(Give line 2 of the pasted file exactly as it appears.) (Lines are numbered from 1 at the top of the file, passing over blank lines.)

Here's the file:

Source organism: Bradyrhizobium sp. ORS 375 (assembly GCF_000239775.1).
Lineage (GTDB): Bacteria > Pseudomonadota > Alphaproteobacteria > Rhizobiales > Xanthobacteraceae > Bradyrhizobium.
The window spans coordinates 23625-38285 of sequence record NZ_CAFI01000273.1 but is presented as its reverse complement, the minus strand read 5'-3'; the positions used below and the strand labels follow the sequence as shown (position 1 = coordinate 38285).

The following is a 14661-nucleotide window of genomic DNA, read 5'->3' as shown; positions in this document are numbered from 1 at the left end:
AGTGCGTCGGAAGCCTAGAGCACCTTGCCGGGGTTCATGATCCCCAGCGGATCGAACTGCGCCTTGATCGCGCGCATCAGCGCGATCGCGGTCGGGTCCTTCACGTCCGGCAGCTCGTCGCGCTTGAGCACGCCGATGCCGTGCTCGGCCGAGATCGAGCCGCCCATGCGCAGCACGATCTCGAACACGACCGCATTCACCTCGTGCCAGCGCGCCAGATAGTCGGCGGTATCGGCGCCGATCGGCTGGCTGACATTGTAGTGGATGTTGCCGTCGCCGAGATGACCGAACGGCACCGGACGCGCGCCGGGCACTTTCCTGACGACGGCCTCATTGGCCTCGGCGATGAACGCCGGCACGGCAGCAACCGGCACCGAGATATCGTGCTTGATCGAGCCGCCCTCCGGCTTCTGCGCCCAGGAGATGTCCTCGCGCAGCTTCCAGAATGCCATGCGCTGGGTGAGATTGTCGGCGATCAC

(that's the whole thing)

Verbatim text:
Lineage (GTDB): Bacteria > Pseudomonadota > Alphaproteobacteria > Rhizobiales > Xanthobacteraceae > Bradyrhizobium.